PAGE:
Although it is very well known, the piece was only published posthumously and the first printing of it was made in 1805 by the Arts and Industry Office in Vienna.
Its opening theme in C major is accompanied by an Alberti bass played on the left hand. The music of the second movement modulates towards the dominant key of D major, then comes back to G major, in which the theme is heard again, ending with the third Rondo movement.
In order to work on Mozart's Piano Sonata No. 16 in C major in the best way, annotate your score, work on tricky passages in a loop and listen to the Deutsche Grammophon performance by Maria João Pires, either just for pleasure or for inspiration.
4. A Little Night Music, K. 525
Whether we are music lovers or enjoy music at a lower level, we are all aware of A Little Night Music, whose exact title is rather: Serenade in G major for two violins, viola, cello and double bass.
Originally written for a quintet, the score was then re-worked by the largest string orchestras, as it seemed to have been written for these majestic ensembles.
Its title could, at first, evoke a little gentle music, welcoming the dusk, but it’s nothing like that: here, we have an entertaining work, full of life and fervour, just like its creator!
However, it was a tough period for Mozart! He was around thirty years old and had just lost his father Leopold, his mentor and impresario. So, he lost himself in his work and composed this quintet, as well as his opera Don Giovanni.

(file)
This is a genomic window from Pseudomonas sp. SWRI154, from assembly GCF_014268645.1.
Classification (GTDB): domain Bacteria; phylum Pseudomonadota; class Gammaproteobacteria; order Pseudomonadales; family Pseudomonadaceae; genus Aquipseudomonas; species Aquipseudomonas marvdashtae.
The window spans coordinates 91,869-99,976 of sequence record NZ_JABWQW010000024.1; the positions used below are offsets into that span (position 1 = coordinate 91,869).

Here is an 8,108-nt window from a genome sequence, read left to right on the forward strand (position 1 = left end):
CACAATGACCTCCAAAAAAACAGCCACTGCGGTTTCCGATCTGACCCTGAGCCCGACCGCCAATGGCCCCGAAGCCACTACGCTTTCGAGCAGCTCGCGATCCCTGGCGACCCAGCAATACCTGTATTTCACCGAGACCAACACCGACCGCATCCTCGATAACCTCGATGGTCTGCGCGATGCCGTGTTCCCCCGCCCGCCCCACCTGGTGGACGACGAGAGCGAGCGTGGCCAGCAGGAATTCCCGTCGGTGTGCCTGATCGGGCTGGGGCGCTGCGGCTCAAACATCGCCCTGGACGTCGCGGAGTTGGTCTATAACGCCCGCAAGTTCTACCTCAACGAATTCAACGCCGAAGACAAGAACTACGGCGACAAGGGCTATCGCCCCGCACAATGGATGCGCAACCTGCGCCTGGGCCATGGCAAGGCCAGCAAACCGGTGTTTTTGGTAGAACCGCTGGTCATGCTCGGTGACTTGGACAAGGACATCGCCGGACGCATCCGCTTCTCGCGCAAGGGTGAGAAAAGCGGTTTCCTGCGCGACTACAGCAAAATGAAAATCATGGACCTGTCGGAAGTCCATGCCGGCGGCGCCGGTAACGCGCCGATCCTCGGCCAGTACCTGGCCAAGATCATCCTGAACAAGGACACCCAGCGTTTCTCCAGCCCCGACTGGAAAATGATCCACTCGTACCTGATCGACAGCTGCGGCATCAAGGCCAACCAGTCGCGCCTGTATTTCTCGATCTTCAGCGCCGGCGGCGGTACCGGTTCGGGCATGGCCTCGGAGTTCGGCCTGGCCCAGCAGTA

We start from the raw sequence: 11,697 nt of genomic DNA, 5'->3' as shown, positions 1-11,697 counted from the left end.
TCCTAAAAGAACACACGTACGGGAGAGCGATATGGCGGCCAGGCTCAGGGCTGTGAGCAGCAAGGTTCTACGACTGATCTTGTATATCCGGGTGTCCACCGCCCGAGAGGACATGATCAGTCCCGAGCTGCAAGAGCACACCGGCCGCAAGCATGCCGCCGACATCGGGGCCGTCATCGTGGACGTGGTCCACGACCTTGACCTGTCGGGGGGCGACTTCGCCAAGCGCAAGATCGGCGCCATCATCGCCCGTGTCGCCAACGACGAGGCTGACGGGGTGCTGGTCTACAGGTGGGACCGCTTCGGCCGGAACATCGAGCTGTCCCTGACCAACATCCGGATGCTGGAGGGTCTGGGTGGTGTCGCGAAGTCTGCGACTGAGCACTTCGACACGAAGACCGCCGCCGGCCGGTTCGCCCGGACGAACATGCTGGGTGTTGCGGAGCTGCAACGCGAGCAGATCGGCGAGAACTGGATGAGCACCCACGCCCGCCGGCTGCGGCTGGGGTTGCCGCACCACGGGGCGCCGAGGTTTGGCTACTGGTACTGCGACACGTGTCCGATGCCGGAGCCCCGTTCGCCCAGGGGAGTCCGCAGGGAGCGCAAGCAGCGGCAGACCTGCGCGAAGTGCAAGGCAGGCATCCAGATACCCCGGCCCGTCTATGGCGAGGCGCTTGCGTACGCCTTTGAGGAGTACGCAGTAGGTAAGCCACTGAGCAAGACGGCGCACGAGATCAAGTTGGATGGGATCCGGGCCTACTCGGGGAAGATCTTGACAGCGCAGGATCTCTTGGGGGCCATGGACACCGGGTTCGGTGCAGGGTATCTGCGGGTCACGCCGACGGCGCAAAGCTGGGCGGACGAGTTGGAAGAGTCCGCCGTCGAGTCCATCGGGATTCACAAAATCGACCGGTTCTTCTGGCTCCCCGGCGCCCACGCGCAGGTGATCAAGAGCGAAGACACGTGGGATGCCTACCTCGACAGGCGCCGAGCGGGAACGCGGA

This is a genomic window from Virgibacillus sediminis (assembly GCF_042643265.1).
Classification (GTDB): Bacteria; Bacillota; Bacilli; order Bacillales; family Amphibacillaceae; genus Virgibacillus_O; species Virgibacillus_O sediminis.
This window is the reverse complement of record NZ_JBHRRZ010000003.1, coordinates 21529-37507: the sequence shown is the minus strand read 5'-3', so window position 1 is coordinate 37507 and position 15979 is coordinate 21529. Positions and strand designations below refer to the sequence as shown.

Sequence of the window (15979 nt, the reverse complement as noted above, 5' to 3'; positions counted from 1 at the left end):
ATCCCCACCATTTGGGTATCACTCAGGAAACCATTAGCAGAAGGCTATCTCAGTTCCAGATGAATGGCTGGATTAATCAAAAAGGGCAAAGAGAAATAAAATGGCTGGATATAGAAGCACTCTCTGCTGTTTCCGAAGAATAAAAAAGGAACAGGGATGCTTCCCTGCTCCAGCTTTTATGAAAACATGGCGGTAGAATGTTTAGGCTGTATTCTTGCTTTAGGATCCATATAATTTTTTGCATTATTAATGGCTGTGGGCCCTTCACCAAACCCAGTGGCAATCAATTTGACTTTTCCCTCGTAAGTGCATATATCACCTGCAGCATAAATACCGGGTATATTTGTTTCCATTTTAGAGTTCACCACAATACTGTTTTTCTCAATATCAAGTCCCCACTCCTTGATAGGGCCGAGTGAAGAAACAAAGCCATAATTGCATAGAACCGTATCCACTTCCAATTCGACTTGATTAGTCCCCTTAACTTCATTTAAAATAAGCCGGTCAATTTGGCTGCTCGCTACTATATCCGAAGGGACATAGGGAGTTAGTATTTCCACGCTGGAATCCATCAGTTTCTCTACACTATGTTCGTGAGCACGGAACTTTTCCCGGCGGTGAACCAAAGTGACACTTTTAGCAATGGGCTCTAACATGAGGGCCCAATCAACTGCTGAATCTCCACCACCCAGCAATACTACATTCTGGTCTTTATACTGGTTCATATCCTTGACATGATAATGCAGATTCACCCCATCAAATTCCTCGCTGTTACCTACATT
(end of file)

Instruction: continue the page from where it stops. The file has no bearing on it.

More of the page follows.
Play the famous A Little Night Music, K. 525 for four hands with Tomplay: choose to play the Primo or Secondo part and practice alone at home, accompanied by the professional recording of the other part.
5. Requiem in D minor, K. 626 - Lacrimosa
We couldn’t end this article without mentioning Mozart's legendary Requiem in D minor. While he was working on The Magic Flute, the composer received the order from a stranger to compose a Requiem, under the utmost secrecy.
The sponsor, Count von Walsegg, wanted a Requiem which could be played every year to mark the anniversary of the death of his wife. Some have suggested that he had wanted to pass the work off as his own. Another version made up for the film Amadeus suggests that the real sponsor was Mozart’s greatest enemy, Antonio Salieri.
He accepted the challenge, encouraged by his own wife. Some weeks later, he was ill and bedridden. One evening when he was feeling slightly livelier, several close friends got together with him to sing a part of the still unfinished Requiem.
That evening, Mozart’s illness worsened and, slightly before one o’clock in the morning of 5th December, he died, aged 35. At the time of his death, only the Introitus of the Requiem had been written in its entirety and the other movements were only sketches. It was his assistant Franz Xaver Süssmayr who completed a large part of the Requiem at the request of Constance, Mozart’s loyal wife.
The Tomplay separate hands function greatly facilitates the placing together of the hands in the Lacrimosa, from the Requiem: you can practise one hand, accompanied by a professional recording of the other hand.